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Soundtrack Review

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Doctor Who
Series 8
Original Television Soundtrack


Composer: Murray Gold
Performed by: BBC National Orchestra of Wales
Label: Silva Screen Records
RRP: £13.99
SILCD1460 (CD), SILED1460 (download)
Release Date: 18 May 2015

Ten years, ten albums, 444 tracks – a phenomenal musical output from composer Murray Gold, whose much-loved scores for Doctor Who reach a new high with this three-CD set covering Series 8, the first soundtrack release of music for the Twelfth Doctor, Peter Capaldi. A new take on the classic signature tune, coupled with a new theme for the new incarnation of the Time Lord, launch this lavish collection featuring music from all 12 episodes of Series 8 over two CDs, with the third disc comprising 14 tracks from the 2014 Christmas special. The score is performed by the BBC National Orchestra of Wales, Murray Gold (computer instruments, guitars and synths) and conducted by Ben Foster and James Shearman. The album also includes an extensive 24-page booklet with notes from Gold…

Hello, hello! We’d been getting used to double-disc Doctor Who releases from Silva Screen – perhaps even a bit blasé – so to keep us suitably amazed the label is treating us to three discs this time. The first CD contains music from the opening four episodes of Series 8, Deep Breath to Listen, including the new arrangement of the main theme; the second covers the episodes Time Heist to Death in Heaven; while the third is devoted entirely to music from the most recent Christmas special, Last Christmas. Perhaps the company had been contemplating the latter as a solo release, but then decided that it wasn’t quite substantial enough on its own.

Despite the amount of material here, I struggled a bit to single out particular tracks for analysis. You can have too much of a good thing. Murray Gold is by now a more than familiar presence in the world of Doctor Who, and to an extent this collection is more of the same… only darker.

Gone (well, almost) is the uplifting “I am the Doctor”, which accompanied Matt Smith’s incarnation of the Time Lord, to be replaced by the more severe but no less mighty “A Good Man? (Twelve’s Theme)”. This gets a track of its own on the first disc and is also reprised in several subsequent tracks, including “Hello Hello” (from Deep Breath), “We Weren’t Asleep That Long” (In the Forest of the Night) and “A Good Man, An Incredible Liar” (Death in Heaven). Actually, it’s more of a development of “I am the Doctor” than a replacement, emerging from its predecessor during “Pudding Brains” (Deep Breath) and enjoying a cheeky sort of mash-up with it in the climactic “Freefall” and “(The Majestic Tale of) An Idiot with a Box” (Death in Heaven).

The other recurring refrain to be introduced in Series 8 is “Missy’s Theme”, sung by Halia Meguid, whose otherworldly vocals hint at the nature of this villainess by recalling Melanie Pappenheim’s haunting contribution to the “The Doctor’s Theme” in 2005–9.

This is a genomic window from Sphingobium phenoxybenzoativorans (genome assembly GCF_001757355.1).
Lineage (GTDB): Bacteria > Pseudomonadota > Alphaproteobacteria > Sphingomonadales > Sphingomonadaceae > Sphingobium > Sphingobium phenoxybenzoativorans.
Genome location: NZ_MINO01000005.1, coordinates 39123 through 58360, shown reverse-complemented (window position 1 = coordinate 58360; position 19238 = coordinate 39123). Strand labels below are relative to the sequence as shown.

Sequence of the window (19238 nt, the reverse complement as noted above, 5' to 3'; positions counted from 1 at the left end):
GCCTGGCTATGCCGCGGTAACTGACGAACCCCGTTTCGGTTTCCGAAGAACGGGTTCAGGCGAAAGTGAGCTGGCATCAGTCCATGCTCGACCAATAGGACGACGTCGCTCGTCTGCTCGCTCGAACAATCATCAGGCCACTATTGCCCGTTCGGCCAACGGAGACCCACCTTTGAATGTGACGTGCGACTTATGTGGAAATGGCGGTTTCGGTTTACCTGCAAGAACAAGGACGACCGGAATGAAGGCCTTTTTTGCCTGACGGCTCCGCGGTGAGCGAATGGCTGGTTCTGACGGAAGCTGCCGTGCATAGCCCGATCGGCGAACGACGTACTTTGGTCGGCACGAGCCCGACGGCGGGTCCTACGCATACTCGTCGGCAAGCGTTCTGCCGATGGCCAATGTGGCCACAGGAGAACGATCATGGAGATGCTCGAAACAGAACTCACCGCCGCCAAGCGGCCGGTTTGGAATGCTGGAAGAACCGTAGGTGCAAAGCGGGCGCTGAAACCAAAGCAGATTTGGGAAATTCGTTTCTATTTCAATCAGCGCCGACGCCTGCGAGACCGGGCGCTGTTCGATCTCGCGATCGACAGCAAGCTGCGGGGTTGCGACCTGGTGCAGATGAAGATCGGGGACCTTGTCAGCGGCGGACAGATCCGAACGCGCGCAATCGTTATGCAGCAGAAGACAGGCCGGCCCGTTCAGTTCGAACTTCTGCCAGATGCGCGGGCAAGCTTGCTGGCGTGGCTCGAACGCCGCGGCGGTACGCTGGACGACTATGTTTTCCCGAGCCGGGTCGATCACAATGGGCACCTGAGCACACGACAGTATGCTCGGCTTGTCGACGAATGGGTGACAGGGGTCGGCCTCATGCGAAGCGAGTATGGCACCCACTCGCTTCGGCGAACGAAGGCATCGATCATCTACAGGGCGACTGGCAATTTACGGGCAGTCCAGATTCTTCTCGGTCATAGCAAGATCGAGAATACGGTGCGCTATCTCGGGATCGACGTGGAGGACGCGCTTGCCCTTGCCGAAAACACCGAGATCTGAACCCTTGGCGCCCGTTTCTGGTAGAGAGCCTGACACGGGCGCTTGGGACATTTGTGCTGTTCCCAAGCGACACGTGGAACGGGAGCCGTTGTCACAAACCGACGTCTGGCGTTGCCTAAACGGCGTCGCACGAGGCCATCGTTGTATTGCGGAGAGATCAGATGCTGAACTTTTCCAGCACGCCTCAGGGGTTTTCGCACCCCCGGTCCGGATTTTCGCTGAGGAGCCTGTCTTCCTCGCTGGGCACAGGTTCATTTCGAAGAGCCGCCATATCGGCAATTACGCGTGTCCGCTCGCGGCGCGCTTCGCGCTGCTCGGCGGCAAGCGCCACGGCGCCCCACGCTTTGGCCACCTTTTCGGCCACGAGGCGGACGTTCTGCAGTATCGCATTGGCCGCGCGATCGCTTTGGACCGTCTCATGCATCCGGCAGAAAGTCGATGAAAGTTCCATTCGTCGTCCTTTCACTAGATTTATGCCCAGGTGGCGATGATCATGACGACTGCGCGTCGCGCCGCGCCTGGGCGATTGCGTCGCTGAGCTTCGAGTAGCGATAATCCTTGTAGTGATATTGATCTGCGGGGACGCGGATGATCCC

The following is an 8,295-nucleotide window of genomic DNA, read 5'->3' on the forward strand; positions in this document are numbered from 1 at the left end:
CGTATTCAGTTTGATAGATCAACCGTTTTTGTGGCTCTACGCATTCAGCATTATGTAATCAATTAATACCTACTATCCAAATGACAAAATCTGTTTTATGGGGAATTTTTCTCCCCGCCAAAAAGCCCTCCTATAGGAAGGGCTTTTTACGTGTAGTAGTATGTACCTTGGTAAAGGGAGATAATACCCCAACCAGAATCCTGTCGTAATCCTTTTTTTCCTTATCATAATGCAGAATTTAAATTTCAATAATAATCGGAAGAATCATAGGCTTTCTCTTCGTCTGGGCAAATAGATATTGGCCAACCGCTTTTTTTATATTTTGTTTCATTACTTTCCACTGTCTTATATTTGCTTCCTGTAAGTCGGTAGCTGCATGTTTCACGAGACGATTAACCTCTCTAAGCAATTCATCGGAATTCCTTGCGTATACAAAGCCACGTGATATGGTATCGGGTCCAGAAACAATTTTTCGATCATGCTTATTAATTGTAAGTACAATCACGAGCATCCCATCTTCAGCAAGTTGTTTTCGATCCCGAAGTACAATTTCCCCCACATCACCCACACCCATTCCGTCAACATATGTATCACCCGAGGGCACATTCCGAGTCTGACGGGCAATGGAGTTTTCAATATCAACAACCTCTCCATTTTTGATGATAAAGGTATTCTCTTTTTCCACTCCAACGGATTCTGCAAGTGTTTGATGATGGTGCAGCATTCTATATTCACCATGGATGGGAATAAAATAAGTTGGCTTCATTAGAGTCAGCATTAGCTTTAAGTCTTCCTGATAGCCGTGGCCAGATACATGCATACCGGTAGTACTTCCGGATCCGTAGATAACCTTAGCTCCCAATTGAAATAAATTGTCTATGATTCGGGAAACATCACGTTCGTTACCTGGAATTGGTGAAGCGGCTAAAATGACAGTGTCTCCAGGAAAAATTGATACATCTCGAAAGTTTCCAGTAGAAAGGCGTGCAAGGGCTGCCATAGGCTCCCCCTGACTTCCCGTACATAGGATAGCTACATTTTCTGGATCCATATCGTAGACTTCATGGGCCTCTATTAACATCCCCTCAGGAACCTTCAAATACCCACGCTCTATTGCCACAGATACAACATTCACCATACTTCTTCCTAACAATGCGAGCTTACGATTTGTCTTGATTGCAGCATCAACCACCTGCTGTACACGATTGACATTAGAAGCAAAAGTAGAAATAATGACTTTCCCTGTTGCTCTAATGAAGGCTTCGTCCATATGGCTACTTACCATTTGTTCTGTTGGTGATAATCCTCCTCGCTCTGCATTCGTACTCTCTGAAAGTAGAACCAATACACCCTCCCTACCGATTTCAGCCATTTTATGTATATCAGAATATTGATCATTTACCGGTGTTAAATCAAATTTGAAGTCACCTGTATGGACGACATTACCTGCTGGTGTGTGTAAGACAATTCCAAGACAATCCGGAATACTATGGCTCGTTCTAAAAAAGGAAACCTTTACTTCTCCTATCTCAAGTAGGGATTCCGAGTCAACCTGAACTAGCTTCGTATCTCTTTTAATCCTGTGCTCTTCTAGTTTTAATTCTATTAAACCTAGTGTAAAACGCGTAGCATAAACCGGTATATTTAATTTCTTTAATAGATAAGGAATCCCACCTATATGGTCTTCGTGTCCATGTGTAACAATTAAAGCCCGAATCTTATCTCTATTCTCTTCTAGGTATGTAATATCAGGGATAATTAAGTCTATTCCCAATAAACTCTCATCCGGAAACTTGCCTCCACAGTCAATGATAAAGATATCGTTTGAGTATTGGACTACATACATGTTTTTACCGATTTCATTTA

For me, some of the most enjoyable tracks on this album are those in which familiar signatures collide or pop up unexpectedly. A case in point is “They Walk Among Us”, which brought matters to a head at the cliffhanger ending of Dark Water by combining the themes of the Twelfth Doctor, the Cybermen and Missy.

Sometimes the familiar signatures aren’t even from Doctor Who. You might be forgiven for thinking you were listening to music from a David Arnold-scored James Bond film during gritty action moments from Time Heist and Death in Heaven. The jaunty The Caretaker sounds suspiciously like Sherlock to me, and is that a teeny bit of The Terminator in They Walk Among Us?

With the recent 50th anniversary of Doctor Who and the introduction of a new but older and grumpier Doctor, the show has increasingly been harking back to its original 1963–89 run, and this is reflected in the music. There’s an electronic Radiophonic Workshop vibe to some of the tunes from Into the Dalek and Flatline, while the percussion and bass in “The Artefact” (from Mummy on the Orient Express) seem to be recalling Dudley Simpson’s work from the mid to late 1970s in general and Pyramids of Mars in particular.

Other tracks embrace a range of moods, from light-hearted and swashbuckling (Robot of Sherwood) to screeching terror (“When I Say Run” from Kill the Moon and “Ghosts” from Last Christmas), but my stand-out favourites have to be “A Good Man? (Twelve’s Theme)”, “Hello Hello”, “They Walk Among Us”, “Freefall” and “(The Majestic Tale of) An Idiot with a Box”.

The first 5,000 copies of the CD to be sold include an additional 16-page booklet depicting 13 retro posters designed by Stuart Manning for Radio Times, one for each episode. So what are you waiting for? You’d be a pudding brain to miss out!


Richard McGinlay

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